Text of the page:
While not quite as common in India as they are in the western countries, Restricted Stock units (RSUs) are still in use and a norm in startup companies. Let’s look at how they work and what is in it for you if your employer is to allot some RSUs to you.
What Are Restricted Stock Units?
Also known as “letter stock” “restricted stock awards” and “Section 1244 stock” (in United States), RSU’s are stock-based compensation. There may be slight differences in these terms. They are offered to employees as a right to receive stock in the company when certain conditions (known as “vesting”) are met. Once the vesting period is over, they are shares of the company’s common stock.
The term “restricted” means that the stock units are subject to forfeiture if the conditions are not met. The restrictions are designed to prevent the holder from premature selling as this might affect the company. However, the terms under which they are issued give the schedule under which the vesting takes place.
Restrictions can be lifted if the company is acquired by another one and in case the employee is dismissed in the restructuring process that may happen as a result.
In US, it is common for firms to offer between one-third to one-fifth of the number of RSU’s as compared to the number of regular stock options they can offer. This is because RSU’s have a greater protection down the line and they cannot become completely worthless even if the company goes bust.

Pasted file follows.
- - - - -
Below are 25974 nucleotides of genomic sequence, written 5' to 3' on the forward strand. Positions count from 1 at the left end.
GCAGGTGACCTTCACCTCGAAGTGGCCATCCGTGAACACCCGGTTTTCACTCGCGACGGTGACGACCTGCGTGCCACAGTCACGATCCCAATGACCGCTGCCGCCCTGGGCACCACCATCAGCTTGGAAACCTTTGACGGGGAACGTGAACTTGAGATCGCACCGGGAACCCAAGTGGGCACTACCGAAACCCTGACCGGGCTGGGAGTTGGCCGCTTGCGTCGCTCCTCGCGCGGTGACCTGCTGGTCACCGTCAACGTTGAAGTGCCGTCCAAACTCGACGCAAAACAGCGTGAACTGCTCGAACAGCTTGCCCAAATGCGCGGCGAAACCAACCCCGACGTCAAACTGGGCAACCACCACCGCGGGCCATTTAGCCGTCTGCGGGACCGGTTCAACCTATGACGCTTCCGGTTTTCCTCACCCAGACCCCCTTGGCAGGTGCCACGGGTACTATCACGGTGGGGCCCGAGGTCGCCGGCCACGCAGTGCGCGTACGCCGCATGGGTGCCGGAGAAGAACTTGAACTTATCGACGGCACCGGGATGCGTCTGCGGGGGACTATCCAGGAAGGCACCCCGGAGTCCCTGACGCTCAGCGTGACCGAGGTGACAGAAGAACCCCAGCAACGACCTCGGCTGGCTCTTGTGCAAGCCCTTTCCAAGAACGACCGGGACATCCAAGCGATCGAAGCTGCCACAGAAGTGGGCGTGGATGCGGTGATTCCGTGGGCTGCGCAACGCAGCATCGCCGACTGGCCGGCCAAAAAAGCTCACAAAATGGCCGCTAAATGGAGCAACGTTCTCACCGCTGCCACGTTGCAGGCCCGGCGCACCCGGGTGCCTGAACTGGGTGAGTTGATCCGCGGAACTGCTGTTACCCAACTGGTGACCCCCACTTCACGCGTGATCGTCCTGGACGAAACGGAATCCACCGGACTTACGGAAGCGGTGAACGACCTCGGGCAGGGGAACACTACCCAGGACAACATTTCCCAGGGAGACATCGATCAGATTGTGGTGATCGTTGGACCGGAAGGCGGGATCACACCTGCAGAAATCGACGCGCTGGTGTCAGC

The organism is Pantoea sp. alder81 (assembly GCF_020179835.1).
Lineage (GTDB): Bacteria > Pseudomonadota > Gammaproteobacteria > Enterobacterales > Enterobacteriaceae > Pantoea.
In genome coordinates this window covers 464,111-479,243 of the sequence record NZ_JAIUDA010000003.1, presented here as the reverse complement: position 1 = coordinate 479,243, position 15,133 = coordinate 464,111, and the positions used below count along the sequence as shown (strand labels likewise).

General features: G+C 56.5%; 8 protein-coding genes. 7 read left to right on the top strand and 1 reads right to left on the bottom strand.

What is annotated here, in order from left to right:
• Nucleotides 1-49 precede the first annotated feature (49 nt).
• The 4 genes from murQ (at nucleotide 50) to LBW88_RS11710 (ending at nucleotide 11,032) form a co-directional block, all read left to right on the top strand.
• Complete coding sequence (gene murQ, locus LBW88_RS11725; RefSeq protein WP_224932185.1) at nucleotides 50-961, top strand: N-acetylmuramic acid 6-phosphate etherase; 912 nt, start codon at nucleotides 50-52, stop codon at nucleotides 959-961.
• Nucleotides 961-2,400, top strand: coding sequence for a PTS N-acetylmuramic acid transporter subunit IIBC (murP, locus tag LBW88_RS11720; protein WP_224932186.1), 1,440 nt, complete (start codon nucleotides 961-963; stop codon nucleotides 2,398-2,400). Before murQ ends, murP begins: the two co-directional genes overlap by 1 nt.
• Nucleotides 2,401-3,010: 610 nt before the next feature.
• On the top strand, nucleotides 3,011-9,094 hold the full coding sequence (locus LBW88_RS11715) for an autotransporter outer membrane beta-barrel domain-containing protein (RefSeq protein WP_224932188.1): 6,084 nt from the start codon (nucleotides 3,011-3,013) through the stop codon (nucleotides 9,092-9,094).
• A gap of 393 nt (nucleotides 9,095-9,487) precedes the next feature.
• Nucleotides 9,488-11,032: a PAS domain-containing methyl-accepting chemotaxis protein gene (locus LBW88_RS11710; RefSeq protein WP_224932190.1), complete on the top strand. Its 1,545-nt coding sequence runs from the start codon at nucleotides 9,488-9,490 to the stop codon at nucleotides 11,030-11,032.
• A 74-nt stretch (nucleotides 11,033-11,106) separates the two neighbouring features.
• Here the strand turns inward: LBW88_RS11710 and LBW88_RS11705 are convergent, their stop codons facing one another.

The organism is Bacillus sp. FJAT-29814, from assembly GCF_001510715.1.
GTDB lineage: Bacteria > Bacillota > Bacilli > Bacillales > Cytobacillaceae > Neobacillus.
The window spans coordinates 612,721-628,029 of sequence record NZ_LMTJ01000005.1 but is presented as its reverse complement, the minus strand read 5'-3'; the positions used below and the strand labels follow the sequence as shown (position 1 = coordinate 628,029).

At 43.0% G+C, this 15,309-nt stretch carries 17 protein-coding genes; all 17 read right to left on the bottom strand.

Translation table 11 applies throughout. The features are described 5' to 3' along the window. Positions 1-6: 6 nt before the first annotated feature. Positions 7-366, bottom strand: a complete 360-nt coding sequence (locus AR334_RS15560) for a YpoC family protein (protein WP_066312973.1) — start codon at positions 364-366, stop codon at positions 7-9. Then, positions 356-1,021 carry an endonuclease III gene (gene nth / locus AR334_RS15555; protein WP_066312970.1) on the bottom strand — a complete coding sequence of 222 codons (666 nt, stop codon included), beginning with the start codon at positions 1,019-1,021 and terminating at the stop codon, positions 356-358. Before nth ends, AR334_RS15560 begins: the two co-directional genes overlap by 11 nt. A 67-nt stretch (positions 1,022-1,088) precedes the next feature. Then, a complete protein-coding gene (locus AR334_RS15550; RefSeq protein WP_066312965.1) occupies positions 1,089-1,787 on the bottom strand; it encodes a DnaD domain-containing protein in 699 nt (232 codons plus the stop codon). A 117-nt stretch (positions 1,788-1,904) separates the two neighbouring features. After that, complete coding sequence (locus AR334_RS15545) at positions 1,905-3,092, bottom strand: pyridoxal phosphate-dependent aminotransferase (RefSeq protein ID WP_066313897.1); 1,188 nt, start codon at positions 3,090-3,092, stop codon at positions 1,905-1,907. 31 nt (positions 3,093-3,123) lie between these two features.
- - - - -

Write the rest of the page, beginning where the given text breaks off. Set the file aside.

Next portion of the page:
Facts about RSUs
Restricted stock units are:
- issued at no cost acquisition upfront
- without voting rights, unless they are restricted stock awards in which case there are voting rights
- lower in value than unrestricted stocks
- used to motivate employees and promote loyalty and performance
- subject to conditions and timing of sale
- subject to vesting period restrictions that could last many years/retirement
- given based on employment of a certain number of years
- offered subject to your working in this firm for a certain number of years
Employees may have to forfeit their RSU’s if they leave their employment with the company or don’t meet specified performance targets. They may also have to give up their RSU’s if they violate any norms laid down by government or regulatory bodies.
Who can get Restricted Stock Units?
- Employees who are being considered for a higher position or are joining from a different firm. In this case, it will be part of the compensation package in the form of restricted stock units (RSU)
- Employees who have been working in the firm for a while may be given the choice of whether they’d like the equity part of their compensation in the form of RSU or as stock options
- Your recent appraisals entitle you to RSU
- Directors in your company are entitled to receive a certain number of RSU
In all these situations, it’s crucial that you know exactly what RSU’s are and how they can impact your present and future finances, taxes and financial plans.
How it all started
RSU’s became popular in the 1990’s and early 2000’s when executive compensation began to come under increasing scrutiny by the US Congress. This was a result of the abuse of the prevailing systems of awarding stocks by firms such as Enron. Changes to the GAAP (generally accepted accounting principles) in 2006 made RSU’s a more acceptable and safer option.